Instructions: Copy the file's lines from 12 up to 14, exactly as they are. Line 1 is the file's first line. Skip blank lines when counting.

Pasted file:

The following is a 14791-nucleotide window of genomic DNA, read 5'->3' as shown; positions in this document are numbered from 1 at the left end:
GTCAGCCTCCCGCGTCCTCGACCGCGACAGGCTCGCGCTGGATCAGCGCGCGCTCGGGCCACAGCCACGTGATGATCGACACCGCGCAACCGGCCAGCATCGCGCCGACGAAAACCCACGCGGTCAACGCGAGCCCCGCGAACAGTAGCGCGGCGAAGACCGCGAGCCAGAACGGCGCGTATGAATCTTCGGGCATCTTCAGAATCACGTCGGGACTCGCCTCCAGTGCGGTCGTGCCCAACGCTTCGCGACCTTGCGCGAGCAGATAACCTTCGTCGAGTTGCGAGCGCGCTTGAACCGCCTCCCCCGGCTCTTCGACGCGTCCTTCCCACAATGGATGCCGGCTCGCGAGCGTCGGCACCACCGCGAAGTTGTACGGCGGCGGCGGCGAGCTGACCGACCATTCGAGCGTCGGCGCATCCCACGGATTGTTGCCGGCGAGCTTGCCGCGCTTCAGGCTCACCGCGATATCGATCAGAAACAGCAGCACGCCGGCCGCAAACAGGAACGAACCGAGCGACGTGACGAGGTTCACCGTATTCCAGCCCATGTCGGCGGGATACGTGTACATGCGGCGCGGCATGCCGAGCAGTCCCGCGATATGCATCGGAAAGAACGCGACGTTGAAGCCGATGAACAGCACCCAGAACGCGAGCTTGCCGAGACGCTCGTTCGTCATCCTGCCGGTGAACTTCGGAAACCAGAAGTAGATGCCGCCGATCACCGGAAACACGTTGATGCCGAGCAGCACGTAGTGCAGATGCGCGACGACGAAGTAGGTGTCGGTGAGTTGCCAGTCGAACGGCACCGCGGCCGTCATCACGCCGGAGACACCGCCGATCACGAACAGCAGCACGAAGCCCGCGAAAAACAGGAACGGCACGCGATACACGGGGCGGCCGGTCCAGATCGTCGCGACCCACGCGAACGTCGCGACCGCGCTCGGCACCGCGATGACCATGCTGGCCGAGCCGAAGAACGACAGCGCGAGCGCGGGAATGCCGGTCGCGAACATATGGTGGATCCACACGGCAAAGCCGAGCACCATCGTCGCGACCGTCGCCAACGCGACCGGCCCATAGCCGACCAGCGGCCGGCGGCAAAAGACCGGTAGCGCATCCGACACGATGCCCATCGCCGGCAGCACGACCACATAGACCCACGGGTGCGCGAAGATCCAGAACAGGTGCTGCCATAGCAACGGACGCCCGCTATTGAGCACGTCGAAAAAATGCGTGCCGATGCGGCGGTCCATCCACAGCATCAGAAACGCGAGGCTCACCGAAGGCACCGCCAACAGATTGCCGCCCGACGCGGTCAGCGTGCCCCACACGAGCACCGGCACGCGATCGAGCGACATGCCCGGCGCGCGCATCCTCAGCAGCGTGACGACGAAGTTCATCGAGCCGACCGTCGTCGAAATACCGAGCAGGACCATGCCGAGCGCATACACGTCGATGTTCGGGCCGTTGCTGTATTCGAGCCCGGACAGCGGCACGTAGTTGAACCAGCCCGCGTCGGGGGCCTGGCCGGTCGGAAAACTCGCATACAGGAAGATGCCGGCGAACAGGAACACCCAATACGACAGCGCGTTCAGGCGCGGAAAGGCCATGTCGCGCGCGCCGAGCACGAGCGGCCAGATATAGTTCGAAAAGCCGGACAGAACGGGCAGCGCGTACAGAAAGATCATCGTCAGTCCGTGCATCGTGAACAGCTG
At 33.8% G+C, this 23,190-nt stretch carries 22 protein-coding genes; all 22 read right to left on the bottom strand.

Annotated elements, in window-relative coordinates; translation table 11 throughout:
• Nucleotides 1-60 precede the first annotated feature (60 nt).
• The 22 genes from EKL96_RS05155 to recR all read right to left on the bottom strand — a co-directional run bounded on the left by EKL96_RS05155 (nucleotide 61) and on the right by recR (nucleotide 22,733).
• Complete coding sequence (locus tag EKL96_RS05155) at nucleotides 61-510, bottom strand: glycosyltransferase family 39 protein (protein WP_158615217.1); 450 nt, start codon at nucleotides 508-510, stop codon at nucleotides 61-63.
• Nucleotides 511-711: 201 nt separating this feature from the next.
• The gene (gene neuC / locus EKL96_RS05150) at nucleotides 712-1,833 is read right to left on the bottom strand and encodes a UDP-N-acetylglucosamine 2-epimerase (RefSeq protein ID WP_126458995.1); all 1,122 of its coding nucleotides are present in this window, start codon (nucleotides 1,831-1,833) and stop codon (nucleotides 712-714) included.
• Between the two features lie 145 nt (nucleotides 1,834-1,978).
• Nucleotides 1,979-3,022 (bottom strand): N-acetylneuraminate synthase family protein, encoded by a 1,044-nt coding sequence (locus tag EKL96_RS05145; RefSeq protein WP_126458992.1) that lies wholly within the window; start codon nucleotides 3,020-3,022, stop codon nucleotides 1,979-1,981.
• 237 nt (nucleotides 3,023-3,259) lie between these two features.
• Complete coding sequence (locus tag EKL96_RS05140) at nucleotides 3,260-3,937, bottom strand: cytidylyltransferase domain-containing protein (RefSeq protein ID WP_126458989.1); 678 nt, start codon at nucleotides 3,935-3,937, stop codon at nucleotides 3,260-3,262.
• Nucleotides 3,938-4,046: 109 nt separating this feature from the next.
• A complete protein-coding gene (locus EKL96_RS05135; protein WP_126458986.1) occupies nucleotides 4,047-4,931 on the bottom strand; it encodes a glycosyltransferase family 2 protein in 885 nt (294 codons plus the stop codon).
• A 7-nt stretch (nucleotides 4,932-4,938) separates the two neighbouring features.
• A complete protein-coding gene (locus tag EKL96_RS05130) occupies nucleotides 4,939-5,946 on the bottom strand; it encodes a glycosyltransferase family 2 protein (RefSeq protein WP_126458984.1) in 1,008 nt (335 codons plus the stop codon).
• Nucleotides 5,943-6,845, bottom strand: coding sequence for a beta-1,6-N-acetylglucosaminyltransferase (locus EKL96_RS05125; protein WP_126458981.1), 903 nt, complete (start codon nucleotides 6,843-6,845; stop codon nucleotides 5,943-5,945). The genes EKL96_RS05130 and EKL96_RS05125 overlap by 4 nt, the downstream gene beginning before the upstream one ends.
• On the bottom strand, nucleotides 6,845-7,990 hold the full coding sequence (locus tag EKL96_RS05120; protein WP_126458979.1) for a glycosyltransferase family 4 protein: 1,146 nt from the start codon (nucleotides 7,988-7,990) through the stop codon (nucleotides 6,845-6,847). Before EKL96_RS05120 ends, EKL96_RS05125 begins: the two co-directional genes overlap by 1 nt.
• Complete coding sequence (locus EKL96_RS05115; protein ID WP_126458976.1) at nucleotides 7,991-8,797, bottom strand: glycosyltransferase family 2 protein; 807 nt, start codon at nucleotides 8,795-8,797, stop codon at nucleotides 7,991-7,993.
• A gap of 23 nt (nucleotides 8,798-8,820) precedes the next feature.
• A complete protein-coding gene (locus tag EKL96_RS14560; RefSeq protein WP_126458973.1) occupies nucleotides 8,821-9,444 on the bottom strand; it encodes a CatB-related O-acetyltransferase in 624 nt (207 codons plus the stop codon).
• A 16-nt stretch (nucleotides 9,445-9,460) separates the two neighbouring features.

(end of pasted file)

• 237 nt (nucleotides 3,023-3,259) lie between these two features.
• Complete coding sequence (locus tag EKL96_RS05140) at nucleotides 3,260-3,937, bottom strand: cytidylyltransferase domain-containing protein (RefSeq protein ID WP_126458989.1); 678 nt, start codon at nucleotides 3,935-3,937, stop codon at nucleotides 3,260-3,262.
• Nucleotides 3,938-4,046: 109 nt separating this feature from the next.